Pass the chips, please--the … wood chips?
This is Sandra Tsing Loh with the Loh Down on Science, and the weird diet of our ancient ancestors.
Meet Amanda Henry, from Germany’s Max Planck Institute for Evolutionary Anthropology. Studying two early specimens of human evolution--a pair of Australopithecus sediba fossil skeletons unearthed in 2008--she wondered: What’d they eat?
So she checked their teeth for clues. Using laser technology, she “read” their enamel like a menu. Its chemical makeup reflects diet. She also assessed wear and tear – eating veggies versus meat tells a different story. But the smoking gun? Food stuck in their teeth. Thirty-eight fragments. Yikes!
Her conclusion? While they enjoyed fruit, they also loved … wood. That’s right: They devoured bark and snacked on sticks. And downed leaves by the dozen. Talk about a Family Tree!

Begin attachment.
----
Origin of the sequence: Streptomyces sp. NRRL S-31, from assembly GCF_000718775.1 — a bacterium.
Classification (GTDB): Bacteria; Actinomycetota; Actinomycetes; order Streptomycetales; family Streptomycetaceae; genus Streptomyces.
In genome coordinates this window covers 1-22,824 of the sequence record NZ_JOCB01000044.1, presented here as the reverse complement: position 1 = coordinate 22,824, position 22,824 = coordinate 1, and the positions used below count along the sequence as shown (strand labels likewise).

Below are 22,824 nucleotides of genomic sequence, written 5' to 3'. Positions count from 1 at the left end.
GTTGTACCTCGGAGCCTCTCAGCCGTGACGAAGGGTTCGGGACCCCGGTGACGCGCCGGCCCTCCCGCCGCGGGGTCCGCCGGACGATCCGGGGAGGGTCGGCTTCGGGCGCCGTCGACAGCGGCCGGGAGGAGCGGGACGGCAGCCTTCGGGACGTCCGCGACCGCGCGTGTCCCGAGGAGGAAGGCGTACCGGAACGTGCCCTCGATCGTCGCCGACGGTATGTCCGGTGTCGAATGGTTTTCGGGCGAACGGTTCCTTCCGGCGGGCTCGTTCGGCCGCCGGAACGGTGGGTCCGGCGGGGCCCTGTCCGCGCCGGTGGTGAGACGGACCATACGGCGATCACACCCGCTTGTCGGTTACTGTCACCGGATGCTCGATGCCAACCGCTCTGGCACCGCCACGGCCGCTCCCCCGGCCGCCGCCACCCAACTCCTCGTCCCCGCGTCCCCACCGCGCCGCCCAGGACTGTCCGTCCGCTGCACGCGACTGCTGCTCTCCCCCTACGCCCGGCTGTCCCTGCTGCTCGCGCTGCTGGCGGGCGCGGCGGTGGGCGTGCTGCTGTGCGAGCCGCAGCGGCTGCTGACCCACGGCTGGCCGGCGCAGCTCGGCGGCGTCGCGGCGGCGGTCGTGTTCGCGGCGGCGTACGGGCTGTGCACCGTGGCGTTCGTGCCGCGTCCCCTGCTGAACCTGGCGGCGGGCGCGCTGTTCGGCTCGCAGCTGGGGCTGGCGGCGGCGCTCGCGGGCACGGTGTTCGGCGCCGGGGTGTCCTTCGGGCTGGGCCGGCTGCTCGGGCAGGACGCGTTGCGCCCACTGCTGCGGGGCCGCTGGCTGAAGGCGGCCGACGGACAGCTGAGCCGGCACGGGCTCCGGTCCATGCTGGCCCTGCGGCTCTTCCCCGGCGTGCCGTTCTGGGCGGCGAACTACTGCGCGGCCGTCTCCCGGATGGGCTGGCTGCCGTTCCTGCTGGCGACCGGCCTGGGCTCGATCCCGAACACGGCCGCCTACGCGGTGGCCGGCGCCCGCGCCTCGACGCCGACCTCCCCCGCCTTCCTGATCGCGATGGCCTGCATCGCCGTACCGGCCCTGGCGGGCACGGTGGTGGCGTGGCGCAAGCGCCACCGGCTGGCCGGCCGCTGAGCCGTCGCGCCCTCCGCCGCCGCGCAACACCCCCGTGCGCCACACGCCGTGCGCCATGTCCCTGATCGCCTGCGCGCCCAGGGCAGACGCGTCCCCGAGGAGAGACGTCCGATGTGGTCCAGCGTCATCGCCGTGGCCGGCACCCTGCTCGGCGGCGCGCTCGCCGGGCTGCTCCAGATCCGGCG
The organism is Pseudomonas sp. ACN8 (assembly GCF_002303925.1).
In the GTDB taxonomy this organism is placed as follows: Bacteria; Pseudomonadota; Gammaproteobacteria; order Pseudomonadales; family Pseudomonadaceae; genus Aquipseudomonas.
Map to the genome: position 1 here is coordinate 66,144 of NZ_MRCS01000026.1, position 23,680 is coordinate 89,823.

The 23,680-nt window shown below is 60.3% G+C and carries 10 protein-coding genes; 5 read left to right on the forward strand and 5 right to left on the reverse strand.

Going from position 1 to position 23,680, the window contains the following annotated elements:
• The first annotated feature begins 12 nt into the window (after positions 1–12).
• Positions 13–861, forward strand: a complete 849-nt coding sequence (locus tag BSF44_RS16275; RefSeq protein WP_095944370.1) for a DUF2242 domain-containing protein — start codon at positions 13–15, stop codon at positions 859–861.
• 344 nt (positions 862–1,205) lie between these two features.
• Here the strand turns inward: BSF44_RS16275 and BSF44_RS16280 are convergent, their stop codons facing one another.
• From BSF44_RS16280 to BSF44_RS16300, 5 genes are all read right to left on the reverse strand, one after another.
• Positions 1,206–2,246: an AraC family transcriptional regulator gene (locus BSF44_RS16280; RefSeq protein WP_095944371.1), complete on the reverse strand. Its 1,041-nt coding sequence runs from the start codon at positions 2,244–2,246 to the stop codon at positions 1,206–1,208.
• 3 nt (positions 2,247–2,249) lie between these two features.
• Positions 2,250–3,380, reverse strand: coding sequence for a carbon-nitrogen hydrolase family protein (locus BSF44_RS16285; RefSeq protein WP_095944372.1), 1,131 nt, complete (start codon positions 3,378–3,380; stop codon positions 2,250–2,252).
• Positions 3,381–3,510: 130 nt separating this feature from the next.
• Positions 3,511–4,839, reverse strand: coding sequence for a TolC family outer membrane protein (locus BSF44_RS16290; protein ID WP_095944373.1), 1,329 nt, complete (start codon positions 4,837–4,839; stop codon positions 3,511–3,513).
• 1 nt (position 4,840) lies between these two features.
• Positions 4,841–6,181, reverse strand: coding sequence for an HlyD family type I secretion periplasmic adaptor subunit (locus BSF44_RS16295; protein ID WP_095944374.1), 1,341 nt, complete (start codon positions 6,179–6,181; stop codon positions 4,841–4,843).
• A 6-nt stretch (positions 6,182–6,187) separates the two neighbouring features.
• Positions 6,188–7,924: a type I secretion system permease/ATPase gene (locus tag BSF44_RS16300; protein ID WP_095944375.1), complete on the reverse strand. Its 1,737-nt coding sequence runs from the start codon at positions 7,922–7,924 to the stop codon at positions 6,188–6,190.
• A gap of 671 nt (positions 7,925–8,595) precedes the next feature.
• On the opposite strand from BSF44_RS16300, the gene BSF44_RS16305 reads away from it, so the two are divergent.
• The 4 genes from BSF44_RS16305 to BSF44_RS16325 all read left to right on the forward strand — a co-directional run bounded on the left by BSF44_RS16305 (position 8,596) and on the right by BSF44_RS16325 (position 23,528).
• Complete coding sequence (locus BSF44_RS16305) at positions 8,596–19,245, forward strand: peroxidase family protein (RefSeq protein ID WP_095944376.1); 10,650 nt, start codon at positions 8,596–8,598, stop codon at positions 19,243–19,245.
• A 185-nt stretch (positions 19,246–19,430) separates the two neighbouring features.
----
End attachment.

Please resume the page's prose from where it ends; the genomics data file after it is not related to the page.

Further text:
This makes them unique. Other early humans had grass-based diets. Two million years ago, these two lived on grassy savannas but dined in nearby woodlands. Just like modern-day chimpanzees.
Hey, just like my family! They enjoy Ants on a Log … and hate flossing.
The Loh Down on Science is produced by LDOS Media Lab, with 89.3 KPCC Pasadena, California. And made possible by the generous support of the Gordon and Betty Moore Foundation.